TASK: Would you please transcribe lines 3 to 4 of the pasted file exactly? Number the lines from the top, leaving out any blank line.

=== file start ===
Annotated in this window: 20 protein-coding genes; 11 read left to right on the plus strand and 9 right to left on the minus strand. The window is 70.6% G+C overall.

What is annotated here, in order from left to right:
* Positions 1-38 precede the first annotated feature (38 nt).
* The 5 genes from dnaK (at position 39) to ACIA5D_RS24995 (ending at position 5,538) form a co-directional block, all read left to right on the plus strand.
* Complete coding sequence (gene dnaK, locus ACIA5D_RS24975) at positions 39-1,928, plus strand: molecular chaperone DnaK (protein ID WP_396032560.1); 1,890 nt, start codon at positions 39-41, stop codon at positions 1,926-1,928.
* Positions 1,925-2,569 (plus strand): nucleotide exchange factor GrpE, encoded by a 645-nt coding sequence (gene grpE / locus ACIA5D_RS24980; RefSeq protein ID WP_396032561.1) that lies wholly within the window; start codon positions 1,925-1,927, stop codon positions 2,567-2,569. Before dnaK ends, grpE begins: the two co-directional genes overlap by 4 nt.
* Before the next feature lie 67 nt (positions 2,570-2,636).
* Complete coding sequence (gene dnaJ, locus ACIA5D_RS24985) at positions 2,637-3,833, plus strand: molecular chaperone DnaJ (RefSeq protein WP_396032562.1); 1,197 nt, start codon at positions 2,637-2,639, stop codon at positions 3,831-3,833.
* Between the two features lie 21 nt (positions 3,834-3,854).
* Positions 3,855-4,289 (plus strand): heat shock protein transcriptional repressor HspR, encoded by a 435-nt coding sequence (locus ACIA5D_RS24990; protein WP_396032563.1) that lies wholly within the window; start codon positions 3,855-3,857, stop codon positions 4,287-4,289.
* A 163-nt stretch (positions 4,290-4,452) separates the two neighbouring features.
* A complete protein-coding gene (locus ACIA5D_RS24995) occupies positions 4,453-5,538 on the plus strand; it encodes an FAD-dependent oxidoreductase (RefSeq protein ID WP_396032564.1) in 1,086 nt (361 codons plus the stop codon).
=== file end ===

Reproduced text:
* Positions 1-38 precede the first annotated feature (38 nt).
* The 5 genes from dnaK (at position 39) to ACIA5D_RS24995 (ending at position 5,538) form a co-directional block, all read left to right on the plus strand.